I also see little to glean from the manufacturing route that Mexico is on at the moment. I will admit that the projected GDP growth of 4% mentioned in the article is impressive. However, thinking that the key to economic growth in the United States is through a similar “manufacturing boom” is just out of touch with the times. As stated in class our wages can’t keep up with the cheaper wages of developing countries (a point the author eluded to in the section discussing “the three main factors at play,” factor number three). Thus, doing what Mexico is doing doesn’t fit the American economy. What the United States might try doing is finding a manufacturing niche that no one has a market on in order to obtain more jobs. Maybe something higher end or medically related would be of benefit to the United States. Even these jobs would end up comprising a small part of the United States economy because the United States is more of a white collar economy. As such, more should be done to protect that sector of our economy from things like outsourcing given its relevance to our modern economy.


 Overall, I think the media’s quick comparisons of other countries falls under the bad category of globalization. A fair amount of people would just use this article to say things like, if Mexico’s leader can do X Y & Z then so should Obama. Yet, many of those people wouldn’t actually think about all the differences or reasons why Obama can’t compromise or revert the economy backwards. Am I saying Obama shouldn’t try more or that I am happy with the lack of compromise by all, no. However, I think it is dangerous for journalist to gloss over the situation since many people will take them as a credible source to cite. Mind you not all journalism is bad though. The Scoop.It article I read this week regarding Walmart is a great example of how investigative journalism can have positive consequences. The major difference being one actually did their homework that cited concrete specifics, while the other made a flimsy analogy.  

Mark Hathaway's curator insight, September 22, 7:44 AM

While our government is perpetually mired in gridlock, the Mexican government is making lasting reforms to their nation. News attention on Mexico is almost always negative. While the violence and the drug trade are serious issues,  not enough attention is being devoted to the rapid growth of the Mexican economy. Politicians in Mexico are coming together to create an environment for positive economic growth. The article describes three factors that are leading to the growth of the Mexican economy. The first factor is Mexico's geographic location. Being located right next door to the United States is an enormous advantage for Mexico. Industrial goods are easily and cheaply being transported across the border. The second factor is the ever controversial NAFTA. The agreement ratified during the Clinton Administration allows for Mexican goods to be sold at lower rates than their Asian counterparts. The final factor is wages. The cheap labor environment has made the nation a manufacturing hub. So what can the United States learn from Mexico? Many of their economic advantages are not applicable to our country. However, we can look to Mexico for an example of functioning government. It well past time that our political parties come together and actually try to govern our nation.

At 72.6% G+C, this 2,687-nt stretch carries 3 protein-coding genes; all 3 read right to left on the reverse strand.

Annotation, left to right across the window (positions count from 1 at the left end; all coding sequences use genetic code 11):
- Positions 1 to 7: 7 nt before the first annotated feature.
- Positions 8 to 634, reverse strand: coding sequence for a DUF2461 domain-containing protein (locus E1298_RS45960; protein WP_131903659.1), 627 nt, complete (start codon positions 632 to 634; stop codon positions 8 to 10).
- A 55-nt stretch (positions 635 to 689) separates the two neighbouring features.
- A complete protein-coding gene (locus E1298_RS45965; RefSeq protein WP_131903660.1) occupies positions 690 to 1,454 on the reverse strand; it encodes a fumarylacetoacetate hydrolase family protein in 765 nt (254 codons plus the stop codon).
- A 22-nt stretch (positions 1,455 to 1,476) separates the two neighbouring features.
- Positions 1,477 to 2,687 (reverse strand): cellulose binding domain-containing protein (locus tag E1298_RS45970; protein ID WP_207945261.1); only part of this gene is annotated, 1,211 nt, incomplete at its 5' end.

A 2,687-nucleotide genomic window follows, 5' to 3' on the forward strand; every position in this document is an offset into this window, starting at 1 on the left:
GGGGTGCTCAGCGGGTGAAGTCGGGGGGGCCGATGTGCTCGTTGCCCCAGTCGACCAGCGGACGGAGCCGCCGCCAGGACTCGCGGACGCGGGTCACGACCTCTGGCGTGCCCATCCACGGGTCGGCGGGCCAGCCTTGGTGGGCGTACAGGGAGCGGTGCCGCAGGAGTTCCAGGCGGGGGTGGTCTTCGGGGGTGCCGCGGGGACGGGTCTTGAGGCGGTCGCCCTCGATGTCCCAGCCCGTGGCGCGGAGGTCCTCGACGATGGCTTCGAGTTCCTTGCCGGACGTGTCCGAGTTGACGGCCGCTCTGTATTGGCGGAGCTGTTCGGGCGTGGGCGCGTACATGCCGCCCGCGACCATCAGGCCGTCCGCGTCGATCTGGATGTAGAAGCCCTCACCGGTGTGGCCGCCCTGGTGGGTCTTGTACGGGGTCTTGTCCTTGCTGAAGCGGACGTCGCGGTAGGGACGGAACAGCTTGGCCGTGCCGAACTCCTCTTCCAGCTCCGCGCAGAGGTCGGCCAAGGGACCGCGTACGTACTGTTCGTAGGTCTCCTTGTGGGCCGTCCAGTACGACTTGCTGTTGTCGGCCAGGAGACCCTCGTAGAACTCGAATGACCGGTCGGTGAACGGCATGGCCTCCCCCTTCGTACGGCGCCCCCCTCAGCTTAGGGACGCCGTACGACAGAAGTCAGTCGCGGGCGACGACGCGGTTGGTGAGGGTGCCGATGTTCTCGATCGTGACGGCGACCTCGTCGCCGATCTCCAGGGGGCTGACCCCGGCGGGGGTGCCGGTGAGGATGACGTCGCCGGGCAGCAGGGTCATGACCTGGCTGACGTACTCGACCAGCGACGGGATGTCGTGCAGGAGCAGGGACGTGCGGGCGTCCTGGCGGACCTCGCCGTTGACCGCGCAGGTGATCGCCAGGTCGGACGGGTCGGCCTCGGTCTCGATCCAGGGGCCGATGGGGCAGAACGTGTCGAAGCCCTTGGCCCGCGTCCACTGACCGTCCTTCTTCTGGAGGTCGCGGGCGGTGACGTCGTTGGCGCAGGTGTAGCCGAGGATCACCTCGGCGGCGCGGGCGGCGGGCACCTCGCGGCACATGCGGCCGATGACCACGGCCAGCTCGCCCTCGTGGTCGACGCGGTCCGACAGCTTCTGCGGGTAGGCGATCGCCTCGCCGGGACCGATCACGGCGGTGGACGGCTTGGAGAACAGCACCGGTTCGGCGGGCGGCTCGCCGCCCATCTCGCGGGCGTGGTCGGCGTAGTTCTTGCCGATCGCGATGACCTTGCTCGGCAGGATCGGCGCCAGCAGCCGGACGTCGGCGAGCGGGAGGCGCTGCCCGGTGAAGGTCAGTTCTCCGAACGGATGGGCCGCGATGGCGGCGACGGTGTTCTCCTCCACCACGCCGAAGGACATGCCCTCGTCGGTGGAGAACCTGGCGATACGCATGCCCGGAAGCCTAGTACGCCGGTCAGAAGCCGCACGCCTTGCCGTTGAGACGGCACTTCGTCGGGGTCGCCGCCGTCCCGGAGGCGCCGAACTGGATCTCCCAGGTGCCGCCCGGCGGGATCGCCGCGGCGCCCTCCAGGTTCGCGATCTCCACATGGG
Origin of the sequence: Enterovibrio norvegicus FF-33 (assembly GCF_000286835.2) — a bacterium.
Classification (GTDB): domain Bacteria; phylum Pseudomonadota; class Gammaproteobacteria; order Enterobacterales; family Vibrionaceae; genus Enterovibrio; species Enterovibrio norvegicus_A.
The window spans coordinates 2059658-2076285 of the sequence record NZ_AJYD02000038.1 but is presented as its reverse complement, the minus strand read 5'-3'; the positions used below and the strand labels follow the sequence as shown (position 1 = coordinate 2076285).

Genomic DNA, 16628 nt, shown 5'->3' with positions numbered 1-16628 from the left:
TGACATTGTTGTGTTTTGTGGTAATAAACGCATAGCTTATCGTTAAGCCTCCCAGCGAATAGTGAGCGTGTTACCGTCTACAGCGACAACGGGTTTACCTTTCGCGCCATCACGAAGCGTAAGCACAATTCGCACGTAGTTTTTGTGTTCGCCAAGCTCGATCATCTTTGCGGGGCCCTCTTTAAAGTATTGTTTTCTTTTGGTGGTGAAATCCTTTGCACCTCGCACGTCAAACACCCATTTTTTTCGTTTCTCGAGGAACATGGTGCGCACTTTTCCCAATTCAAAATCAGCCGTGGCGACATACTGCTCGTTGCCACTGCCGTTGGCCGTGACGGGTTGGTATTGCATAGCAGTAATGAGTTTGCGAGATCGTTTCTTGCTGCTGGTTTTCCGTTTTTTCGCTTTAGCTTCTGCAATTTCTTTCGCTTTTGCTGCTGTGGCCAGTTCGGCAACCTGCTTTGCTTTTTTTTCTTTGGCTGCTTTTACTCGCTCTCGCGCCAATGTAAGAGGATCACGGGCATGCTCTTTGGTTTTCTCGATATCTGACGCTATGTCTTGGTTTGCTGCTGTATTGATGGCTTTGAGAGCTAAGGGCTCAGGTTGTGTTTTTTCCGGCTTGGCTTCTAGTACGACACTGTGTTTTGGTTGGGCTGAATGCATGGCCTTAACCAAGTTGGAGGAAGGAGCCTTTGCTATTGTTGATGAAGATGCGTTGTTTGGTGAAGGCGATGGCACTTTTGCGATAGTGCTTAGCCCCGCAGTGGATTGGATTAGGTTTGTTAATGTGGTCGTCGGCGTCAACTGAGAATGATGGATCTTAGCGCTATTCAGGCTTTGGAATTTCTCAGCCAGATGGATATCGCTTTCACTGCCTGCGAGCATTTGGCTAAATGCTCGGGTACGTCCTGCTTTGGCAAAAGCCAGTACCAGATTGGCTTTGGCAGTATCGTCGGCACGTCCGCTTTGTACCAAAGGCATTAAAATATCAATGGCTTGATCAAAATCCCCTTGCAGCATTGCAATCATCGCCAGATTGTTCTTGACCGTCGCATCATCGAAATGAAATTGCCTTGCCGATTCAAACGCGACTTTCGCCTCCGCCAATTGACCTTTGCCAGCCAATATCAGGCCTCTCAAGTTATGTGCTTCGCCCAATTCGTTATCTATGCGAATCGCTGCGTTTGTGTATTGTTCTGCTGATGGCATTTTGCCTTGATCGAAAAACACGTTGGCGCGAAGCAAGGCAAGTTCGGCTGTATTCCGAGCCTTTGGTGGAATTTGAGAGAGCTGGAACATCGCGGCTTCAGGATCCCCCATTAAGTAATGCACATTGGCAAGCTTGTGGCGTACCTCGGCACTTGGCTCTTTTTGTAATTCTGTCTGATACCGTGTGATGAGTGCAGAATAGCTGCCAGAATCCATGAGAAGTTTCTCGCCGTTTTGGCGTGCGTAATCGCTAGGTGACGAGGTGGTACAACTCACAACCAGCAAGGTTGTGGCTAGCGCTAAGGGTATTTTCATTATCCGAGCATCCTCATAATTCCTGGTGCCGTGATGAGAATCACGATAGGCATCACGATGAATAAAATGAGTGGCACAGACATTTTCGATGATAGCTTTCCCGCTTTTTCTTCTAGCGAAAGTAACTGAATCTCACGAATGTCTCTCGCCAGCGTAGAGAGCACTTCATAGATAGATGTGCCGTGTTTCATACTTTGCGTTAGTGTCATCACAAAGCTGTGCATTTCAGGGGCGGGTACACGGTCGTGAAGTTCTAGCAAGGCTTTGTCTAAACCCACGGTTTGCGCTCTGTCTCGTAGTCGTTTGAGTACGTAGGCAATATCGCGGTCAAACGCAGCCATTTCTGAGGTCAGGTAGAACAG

Kevin Nguyen's curator insight, October 7, 1:47 PM

Wow, what an interesting article about the direction Mexico is taking off on. Their GDP is increasing and the worker's wages are surprising better than Chinese workers. Both are huge exports of good and as a younger country than China, Mexico is on it's way to manufacture and economic boom. As neighbor country to Mexico, I am curious to see the actions U.S will take to learn and mirror Mexico's growth.